Why This Year’s Festival Headliner Should be LED

Tom Wilkes is the Business Development Manager at White Light, where he works closely with lighting designers, manufacturers and end users. His position has enabled White Light to form a partnership with the AIF (Association of Independent Festivals), allowing the company to support new and upcoming festivals internationally as well as the continued work with long established artists. With a passion for festivals, Tom is always paying close attention to the current trends in production technology.

Despite LED technology growing exponentially over the past few years, it has yet to be fully embraced by the festival world. In my personal experience from working on festivals, I believe one of the biggest reasons for this is the budget. As LED is the latest technology, it is inevitably more popular which in turn makes it more expensive.

That said, the advantages of using LED cannot simply be equated to taking, say, £1000 off the power budget and putting it into the lighting budget. It’s much wider ranging than that – something many organisers fail to recognise (as it is that obvious at first). However, it makes little sense to me that the festival world isn’t embracing this type of technology when it has so many advantages, the majority of which I’ve listed below.

Tech – We’ve all been there. That moment on a Sunday afternoon when the headliner plays their big hit and all 50 Atomic Strobes need to be zapped to full. Everyone’s on edge: the genie techs are standing by, the LX crew are ready to reset and the PM is finger on radio. It seems a lot for just one moment, doesn’t it? And if you removed just one single element, you’ll have taken away crew costs, fuel usage, failure risk, stress and in extreme cases: fire. Using LED technology as opposed to strobes would allow just this.

Perhaps the most obvious reduction would be the reduction in kVA. However, the fuel required will also be dramatically lowered and, as a result, will require less bowsers. Going back to budget and the fear of paying through the nose for LED, how many recent units actually take traditional lamps? Less than half. In simple terms, if you’re shaving pennies off the tech bill you’re going to get old kit, which is less reliable, slower and just won’t be able to do what modern kit does, which is obviously a huge disadvantage. Similarly, not all LED lights will attract the high price that they’ve become synonymous with. In fact this can be quite the opposite. With no lamp required every few months, less heat created, less maintenance involved and less WEEE regulations, you’d be surprised how eager hire companies are to supply you with LED in order to keep their costs down!

Creative – With weather being one of the most unpredictable aspects of any festival, IP rated kit is essential. Lamps, in general, use 80% of their power consumption generating heat and only 20% creating light. LED is the polar opposite with 80-90% of the power consumption making light and 10% lost to heat – quite staggering when you make the comparison. This means units can be sealed, with more and more now completely weatherproof. So from a budget perspective, that means less spent on building custom-made structures to protect the lights and more on getting the creative team the kit they really need to make it an unforgettable show. Also, LED units are generally much smaller and discreet, therefore not affecting the aesthetic of what the designer is trying to achieve.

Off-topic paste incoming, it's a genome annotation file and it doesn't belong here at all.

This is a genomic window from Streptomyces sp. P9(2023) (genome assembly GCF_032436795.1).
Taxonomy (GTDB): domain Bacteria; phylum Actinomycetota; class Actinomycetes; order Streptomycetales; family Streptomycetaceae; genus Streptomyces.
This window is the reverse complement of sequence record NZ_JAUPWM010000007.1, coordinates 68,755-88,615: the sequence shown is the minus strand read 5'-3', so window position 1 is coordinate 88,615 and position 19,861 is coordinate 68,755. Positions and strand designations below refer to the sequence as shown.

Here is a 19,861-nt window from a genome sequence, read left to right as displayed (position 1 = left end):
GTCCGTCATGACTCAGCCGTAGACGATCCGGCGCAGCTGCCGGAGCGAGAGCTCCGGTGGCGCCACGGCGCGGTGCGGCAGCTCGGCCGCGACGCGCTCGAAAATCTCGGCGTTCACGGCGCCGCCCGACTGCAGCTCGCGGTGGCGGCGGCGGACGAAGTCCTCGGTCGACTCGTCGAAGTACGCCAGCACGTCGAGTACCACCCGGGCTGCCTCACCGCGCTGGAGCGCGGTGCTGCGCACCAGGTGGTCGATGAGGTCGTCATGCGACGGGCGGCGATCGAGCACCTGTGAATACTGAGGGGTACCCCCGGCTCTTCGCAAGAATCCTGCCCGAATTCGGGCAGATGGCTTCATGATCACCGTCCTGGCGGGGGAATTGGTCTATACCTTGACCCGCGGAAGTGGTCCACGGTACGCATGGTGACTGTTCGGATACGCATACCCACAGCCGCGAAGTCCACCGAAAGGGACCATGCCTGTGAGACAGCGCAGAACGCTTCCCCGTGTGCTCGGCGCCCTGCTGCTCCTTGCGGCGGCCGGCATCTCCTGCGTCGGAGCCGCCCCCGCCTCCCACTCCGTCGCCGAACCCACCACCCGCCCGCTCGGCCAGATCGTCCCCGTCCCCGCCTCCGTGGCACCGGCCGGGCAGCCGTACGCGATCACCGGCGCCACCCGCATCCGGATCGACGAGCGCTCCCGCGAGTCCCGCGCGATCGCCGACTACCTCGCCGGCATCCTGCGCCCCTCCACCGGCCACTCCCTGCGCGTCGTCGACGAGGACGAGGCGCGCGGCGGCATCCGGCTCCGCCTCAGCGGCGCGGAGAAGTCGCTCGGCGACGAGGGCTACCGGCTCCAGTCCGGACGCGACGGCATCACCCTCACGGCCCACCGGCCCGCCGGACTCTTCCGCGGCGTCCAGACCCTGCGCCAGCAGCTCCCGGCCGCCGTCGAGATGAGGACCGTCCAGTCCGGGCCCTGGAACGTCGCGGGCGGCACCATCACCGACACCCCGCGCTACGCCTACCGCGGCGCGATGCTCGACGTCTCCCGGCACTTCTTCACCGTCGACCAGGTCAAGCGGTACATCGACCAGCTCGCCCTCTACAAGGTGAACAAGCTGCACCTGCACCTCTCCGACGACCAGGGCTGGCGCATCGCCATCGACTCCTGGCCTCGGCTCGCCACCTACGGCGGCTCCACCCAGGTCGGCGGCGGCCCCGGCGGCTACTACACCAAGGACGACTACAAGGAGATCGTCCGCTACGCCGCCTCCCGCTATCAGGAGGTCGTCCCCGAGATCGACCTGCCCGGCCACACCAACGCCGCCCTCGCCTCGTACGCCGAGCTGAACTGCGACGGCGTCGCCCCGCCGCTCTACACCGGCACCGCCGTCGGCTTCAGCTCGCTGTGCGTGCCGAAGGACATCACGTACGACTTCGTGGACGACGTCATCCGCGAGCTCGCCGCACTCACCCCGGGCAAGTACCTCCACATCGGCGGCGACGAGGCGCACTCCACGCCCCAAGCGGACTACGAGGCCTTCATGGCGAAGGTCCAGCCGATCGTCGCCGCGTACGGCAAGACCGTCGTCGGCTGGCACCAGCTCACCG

Site Lighting – At a gig I worked on last year, we powered an entire kilometre (1000 lamps @1W each) using a 1 x 13a socket, and we could have done 3 kilometres if needed. Without the use of LED, that 1 kilometre would have needed at least a 63a/3P connection. You could argue that there are low power lamps out there but there is nothing that can produce a light output to rival a 1w LED lamp watt for watt. What this means is a move away from the use of generators and the excessive cabling and infrastructure this requires and a move towards a much more efficient, and most importantly powerful, solution.

Power – A lot of what I’ve mentioned ultimately comes back to power. Using LED will significantly reduce the amount of power you use at a festival. The subsequent effect of this is quite extraordinary. Lower requirements on Genies means lower hire costs. Less cable / non-heavy mains will save on the copper front. Fuel bowsers dotted around site become less of a hazard while the fuel usage itself is significantly reduced. I should also point out a complete slashing of that often overlooked cost which I guarantee will be consuming every festival budget: the delivery charge!

Environmental Impact – Forgetting about budgets and power for one moment – while I’m not claiming to be a hardcore green activist, I do understand that it’s important to at least try and make a difference as we are all working in an industry that should be looking after the environment. The fun of being in a forest or a field is part of what draws our crowds in. In short LED doesn’t emit any nasty gasses from the lamps nor is there any chance of mercury poisoning. Also, the fact that these units last much longer than lamps means that, in the long run, there is much less wastage.

By this point, you’re hopefully asking yourself the same the question that prompted me to write this article: why aren’t festivals embracing LED? Taking into account that it is extremely reliable, resilient, offers those who use it more options, not to mention actually saves money, it would be great to see more LEDs headlining at this year’s festivals.